In the midst of local excitement this weekend – from the Seahawks preseason opener, to the Mariners realistic push for the Wild Card, to a Sounders home match and the annual running of the Longacres Mile - we cannot forget to honor one of the greatest teams in our history:
The 1936 Washington Huskies Rowing Team, which 80 years ago today won a Gold Medal in the Berlin Olympics. (I apologize if it still hasn’t been shown on tape delay on NBC...)
In all seriousness, when we study this city’s history, that was the team that put Seattle – and this region – on the map. At the time, UW Rowing arguably represented the sporting identity of this city. It was the ultimate story of defying the odds and overcoming adversity. It’s a blessing that their journey has been immortalized in the best-selling book “The Boys In The Boat,” so everyone here and around the world can learn about their unprecedented triumph.
Thanks in part to Pete Carroll, the word “grit” has recently surged to the top of our sporting vernacular. But 80 years ago, that word found a whole new meaning in the young men who won gold – for this city and our country.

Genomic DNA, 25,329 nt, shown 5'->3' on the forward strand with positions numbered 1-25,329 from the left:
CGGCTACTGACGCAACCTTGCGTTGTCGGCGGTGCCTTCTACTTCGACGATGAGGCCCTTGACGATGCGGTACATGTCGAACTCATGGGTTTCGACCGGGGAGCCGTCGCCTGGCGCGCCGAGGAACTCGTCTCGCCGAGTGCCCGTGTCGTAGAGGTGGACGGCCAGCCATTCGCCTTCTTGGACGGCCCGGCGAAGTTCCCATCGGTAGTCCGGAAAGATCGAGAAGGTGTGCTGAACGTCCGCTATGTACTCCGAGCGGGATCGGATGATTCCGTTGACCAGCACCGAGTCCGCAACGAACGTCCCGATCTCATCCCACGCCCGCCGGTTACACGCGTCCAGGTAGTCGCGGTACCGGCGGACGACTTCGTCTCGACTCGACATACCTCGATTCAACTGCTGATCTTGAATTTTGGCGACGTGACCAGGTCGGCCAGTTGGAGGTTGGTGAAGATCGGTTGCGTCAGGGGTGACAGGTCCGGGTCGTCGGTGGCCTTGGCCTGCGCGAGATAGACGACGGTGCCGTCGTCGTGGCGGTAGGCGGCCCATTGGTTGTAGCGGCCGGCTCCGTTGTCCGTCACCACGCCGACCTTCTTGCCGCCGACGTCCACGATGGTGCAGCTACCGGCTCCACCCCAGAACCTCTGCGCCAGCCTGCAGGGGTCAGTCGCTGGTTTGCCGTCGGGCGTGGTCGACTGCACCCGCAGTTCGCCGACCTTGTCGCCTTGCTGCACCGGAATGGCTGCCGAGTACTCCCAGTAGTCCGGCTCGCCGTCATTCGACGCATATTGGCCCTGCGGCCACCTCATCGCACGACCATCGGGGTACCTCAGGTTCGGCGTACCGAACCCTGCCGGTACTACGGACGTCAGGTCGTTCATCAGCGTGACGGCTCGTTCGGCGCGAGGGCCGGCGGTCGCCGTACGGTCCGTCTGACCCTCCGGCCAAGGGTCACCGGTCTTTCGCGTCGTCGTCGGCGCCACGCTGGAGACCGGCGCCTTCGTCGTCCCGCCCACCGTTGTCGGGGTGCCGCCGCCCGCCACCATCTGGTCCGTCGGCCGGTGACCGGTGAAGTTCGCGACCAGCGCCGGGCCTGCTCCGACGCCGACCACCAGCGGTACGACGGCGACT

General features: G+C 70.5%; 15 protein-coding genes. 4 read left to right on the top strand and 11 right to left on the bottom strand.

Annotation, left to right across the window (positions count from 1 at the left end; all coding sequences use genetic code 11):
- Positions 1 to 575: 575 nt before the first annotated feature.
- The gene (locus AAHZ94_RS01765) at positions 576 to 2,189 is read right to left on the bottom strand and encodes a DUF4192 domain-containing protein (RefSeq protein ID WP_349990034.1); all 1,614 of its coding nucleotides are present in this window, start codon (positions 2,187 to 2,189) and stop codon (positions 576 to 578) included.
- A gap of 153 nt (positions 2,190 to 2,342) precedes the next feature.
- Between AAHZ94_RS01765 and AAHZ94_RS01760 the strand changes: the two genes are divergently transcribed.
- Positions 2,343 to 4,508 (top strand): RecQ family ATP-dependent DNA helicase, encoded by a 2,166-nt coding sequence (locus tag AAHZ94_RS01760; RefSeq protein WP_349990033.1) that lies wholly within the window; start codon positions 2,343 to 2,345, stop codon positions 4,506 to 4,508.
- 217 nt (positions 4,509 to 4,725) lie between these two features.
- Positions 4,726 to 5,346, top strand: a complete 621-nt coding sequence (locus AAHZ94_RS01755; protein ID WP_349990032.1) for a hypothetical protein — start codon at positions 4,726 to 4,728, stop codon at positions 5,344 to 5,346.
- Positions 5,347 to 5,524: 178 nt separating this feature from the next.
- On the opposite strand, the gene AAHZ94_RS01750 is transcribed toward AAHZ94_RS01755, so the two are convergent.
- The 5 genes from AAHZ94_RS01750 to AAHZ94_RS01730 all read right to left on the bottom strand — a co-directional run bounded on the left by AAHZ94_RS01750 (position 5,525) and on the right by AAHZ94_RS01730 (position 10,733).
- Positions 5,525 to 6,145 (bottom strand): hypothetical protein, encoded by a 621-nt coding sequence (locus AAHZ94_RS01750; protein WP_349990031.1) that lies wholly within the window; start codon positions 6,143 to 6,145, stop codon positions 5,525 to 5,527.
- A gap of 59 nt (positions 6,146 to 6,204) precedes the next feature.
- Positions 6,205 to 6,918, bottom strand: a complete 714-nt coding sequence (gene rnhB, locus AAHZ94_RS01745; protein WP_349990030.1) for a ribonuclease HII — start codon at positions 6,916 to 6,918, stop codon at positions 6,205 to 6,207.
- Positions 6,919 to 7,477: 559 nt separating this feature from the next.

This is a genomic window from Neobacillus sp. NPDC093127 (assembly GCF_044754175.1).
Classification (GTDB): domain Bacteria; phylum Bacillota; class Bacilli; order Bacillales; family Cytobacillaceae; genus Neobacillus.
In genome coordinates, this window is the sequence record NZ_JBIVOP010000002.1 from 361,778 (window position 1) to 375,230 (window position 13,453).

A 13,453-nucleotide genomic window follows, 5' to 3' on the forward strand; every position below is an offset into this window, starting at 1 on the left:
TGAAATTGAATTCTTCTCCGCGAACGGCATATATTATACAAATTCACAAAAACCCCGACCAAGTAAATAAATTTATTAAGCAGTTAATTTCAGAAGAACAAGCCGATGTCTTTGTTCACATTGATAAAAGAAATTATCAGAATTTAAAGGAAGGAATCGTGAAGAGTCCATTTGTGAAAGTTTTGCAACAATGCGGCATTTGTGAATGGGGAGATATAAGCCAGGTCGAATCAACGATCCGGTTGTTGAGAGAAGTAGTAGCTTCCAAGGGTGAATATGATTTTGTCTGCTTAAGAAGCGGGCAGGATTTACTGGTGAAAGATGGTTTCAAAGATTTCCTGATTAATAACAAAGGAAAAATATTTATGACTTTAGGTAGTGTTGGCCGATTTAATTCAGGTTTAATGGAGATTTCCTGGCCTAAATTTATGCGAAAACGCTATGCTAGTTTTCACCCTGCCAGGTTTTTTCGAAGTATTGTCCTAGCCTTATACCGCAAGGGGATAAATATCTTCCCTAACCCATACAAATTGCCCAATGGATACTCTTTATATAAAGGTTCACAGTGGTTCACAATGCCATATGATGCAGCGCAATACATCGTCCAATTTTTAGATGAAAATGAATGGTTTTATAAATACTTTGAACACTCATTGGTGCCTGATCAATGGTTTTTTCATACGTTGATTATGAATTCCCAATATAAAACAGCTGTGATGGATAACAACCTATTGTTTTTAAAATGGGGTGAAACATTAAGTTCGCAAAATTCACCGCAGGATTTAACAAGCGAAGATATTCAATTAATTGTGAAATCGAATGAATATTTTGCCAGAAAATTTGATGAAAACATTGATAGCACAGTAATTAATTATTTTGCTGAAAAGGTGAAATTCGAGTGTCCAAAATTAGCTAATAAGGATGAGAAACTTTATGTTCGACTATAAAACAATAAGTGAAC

Anytime I see a bad break or a bad call, I immediately think of that Huskies boat in the worst lane in foreign waters. I think of Hitler, a madman presiding over a brainwashed crowd, fully expecting German victory – and an unfair start to the race. I think of Don Hume fighting through illness – and of every man in that boat selflessly rowing against the tide, against all reason, to somehow, someway, win that gold medal.
And even though the last surviving member of the team passed away seven years ago, their legacy lives on in the best way possible – in the championship-caliber program on Montlake and the Husky representation on the world’s stage.
This year, 12 UW alumni rowers are competing in Rio. Two of them were in the boat that won the Olympic Women’s Eight for the United States for the third straight time this weekend – and the 11th straight time in world competition. The men’s eight had four Husky alums. And while they finished fourth, it only bolsters the legend of the Boys of ’36 – how improbable that team was – how remarkable their finish.
So tonight, on the 80th Anniversary of their extraordinary win, we again honor our sporting roots. We give thanks to a team that represents everything our region stands for – courage, persistence, tenacity...and grit.
It’s fun to experience the sporting culture here – but another to fully understand it. And part of that process is learning the story of “The Boys In The Boat.”